MKE County

County Officials Offer Antidote to Youth Prisons

Won’t be “a prison,” they say, promising humane alternative to Lincoln Hills, Copper Lake.

By - Feb 14th, 2019 12:00 pm
Mark Mertens, administrator with DHHS’ division of youth and family services, addresses a resident's question, while David Muhammad, deputy director of DHHS, listens on. Photo by Dave Fidlin.

Mark Mertens, administrator with DHHS’ division of youth and family services, addresses a resident’s question, while David Muhammad, deputy director of DHHS, listens on. Photo by Dave Fidlin.

The Milwaukee County Department of Health and Human Services wants to have a role on providing accommodations to some of the youth housed in a pair of state-run juvenile offender facilities.

But some residents on the city’s northwest side have concerns, based on the turnout Tuesday evening at a community meeting. Alderwoman Chantia Lewis, whose 9th District encompasses the impacted area, hosted the event on a snow-filled evening.

What is certain is the Wisconsin Department of Corrections’ Lincoln Hills School for boys and Copper Lake School for girls are set to be closed in two years. Act 185 requires the two facilities cease operations by January 2021. Both facilities have had horrific problems, and are still using pepper spray, solitary confinement and other methods which triggered a lawsuit against the state.

The question, moving forward, is where the youth will be housed. Local officials within the DHHS laid out their plans at the neighborhood meeting, which was held at Direct Supply in one of the industrial corridors of the Historic Granville neighborhood.

Mark Mertens, administrator with DHHS’ division of youth and family services, and David Muhammad, deputy director of DHHS, shared their visions with a crowd of several hundred people.

“We definitely feel we have a role to play with the alternative,” Muhammad said.

The county’s DHHS has in place a pair of proposals — one for a state juvenile offender facility at North 73rd Street and West Mill Road, the other for a potential secure care center for youth at North 62nd Street and West Mill Road.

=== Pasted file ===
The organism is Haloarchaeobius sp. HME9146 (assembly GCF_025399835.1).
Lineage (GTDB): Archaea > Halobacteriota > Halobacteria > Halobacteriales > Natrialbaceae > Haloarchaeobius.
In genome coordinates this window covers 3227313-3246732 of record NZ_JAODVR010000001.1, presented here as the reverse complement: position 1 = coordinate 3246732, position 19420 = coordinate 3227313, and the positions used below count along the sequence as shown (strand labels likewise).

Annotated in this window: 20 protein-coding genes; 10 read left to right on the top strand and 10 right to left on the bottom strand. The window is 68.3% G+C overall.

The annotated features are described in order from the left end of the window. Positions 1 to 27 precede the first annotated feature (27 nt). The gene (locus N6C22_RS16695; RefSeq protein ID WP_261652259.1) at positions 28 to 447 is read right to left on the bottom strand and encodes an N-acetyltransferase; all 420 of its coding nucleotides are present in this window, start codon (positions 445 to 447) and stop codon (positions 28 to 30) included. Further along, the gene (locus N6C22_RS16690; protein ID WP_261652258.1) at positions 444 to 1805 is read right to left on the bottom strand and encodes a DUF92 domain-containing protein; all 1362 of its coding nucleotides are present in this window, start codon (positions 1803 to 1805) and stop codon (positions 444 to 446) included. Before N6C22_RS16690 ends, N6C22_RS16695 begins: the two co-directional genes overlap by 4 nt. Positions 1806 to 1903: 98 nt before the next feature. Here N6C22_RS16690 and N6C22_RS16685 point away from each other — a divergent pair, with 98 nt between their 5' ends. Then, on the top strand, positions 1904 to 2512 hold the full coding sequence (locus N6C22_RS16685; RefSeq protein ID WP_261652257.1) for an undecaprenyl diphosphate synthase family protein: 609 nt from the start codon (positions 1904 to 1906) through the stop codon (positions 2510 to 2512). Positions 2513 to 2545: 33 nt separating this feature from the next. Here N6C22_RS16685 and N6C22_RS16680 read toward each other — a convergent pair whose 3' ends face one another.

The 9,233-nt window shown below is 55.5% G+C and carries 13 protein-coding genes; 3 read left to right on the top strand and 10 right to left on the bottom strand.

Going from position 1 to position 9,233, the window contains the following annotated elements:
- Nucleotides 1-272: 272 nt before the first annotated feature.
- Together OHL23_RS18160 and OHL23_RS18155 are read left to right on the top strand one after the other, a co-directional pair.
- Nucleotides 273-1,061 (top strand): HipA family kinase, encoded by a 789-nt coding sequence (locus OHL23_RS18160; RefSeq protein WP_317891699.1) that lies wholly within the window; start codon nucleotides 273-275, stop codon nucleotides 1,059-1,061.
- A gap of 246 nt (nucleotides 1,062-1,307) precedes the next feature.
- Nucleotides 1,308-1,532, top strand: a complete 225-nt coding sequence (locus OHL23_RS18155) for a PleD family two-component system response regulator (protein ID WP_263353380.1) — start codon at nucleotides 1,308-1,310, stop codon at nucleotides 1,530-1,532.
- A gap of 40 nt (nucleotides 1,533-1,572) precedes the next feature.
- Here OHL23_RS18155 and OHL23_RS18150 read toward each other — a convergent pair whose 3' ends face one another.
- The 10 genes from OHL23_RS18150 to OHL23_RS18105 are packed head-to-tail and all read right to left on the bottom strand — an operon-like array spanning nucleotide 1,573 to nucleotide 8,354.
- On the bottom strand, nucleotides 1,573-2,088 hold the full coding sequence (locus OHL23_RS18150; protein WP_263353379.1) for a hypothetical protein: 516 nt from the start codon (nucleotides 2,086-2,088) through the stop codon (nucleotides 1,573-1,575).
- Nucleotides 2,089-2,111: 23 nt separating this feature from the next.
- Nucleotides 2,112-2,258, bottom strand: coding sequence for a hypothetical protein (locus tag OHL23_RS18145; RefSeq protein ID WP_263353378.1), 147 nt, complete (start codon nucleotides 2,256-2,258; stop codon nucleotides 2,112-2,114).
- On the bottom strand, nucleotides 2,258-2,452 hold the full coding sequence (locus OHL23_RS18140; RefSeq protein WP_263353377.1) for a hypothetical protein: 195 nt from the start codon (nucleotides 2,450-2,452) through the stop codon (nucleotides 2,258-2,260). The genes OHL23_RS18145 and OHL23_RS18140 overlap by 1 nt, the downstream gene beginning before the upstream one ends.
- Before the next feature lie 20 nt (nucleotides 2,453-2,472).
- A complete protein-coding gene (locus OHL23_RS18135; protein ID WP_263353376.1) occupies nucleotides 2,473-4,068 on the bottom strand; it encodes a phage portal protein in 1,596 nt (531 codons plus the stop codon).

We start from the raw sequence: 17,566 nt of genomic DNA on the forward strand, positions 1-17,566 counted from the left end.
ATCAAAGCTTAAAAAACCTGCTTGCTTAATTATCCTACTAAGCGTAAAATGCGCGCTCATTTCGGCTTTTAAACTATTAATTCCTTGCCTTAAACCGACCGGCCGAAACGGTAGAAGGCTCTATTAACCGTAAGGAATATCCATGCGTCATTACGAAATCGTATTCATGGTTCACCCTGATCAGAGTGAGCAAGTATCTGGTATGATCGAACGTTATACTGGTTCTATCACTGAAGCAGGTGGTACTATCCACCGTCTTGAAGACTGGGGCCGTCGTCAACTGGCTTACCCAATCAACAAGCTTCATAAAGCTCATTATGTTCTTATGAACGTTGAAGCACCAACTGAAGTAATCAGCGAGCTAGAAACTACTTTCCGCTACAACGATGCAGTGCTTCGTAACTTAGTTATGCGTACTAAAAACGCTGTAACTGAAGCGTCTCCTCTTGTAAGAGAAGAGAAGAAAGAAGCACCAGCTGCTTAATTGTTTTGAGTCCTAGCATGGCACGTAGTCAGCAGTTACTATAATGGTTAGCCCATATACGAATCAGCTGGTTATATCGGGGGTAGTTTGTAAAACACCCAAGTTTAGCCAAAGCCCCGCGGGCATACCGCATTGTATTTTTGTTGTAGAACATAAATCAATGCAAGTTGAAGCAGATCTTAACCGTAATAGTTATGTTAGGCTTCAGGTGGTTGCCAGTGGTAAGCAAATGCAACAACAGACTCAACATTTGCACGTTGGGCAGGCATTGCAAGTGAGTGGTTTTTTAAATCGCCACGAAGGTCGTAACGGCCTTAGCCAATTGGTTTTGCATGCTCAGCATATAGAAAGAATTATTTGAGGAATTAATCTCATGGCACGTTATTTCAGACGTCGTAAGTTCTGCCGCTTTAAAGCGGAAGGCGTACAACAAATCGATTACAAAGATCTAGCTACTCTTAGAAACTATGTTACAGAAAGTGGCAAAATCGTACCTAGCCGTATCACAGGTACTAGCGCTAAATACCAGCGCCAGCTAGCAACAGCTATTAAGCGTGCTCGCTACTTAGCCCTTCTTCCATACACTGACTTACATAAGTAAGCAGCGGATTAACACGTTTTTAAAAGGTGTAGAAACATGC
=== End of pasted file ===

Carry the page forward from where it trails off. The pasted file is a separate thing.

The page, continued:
“Our program will not be a prison — it will be a youth treatment facility,” Mertens said. “There’s a distinction.”

At the meeting, Mertens and Muhammad revealed the DHHS looked at more than three-dozen sites within Milwaukee County to host facilities for juvenile offenders and are recommending to state officials the authority to operate on the Mill Road properties.

“We looked diligently at over 40 sites,” Mertens said, noting that a number of the locales were ultimately ruled out for a range of reasons, many having to do with environmental concerns and flood plain issues.

The department’s scope was limited, Muhammad said, because the targeted areas had to be at least 5 acres, which is hard to find in many areas of the county.

“We believe (the Mill Road sites) both meet the criteria we’ve looked at,” Muhammad said.

County officials attempted to ease attendees’ concerns with their visioning, but several nearby residents continued to question why other areas of the city and county were not in the mix.

Resident Margaret Thorn, who lives on the northwest side, shared with attendees a scary experience she had with a burglary at her home and continues to deal with the after-effects.

“If you do the crime, you do the time,” Thorn said.

Joe Donald, a judge on Milwaukee County’s children’s court, also was in attendance and said he favored the plan, but was sympathetic of Thorn’s experiences.

“When you’re the victim of a crime, it does hurt,” Donald said. “I’m also aware of how we treat people. I think it’s unfortunate we are afraid of our kids. We cannot arrest our way out of this situation.”

Throughout their presentation, Mertens and Muhammad shared their plans for the proposed facilities, which they said were aimed at giving juvenile offenders the tools necessary to become productive members of society as adults.

Not all youth would be eligible to attend the proposed facilities, based on the DHHS proposal.

As a county-run operation, with fewer resources than a statewide system, the operation would be for youth who have been part of lower crime classifications. Among them: battery, disorderly conduct, drug possession and certain types of theft.

Based on current circumstances, a total of 56 Milwaukee youth would fit the bill, based on the DHHS’ analysis, Muhammad said.

Aesthetics played a part in the discussion, but much of it focused around the programs and structure of the treatment programs.

Regarding the style of the buildings, Muhammad said, “We do not want something that looks correctional.” They will not have fencing, based on the proposal, he said, but will have security measures in place.

“Our goal is to have a school campus-like setting that offers security,” said Mary Jo Meyers, director of DHHS. “What helps kids heal? Adults — caring adults.”

The plan in motion, Meyers said, is to have one staff member for every five youth so the juvenile offenders in the county program receive the attention needed.

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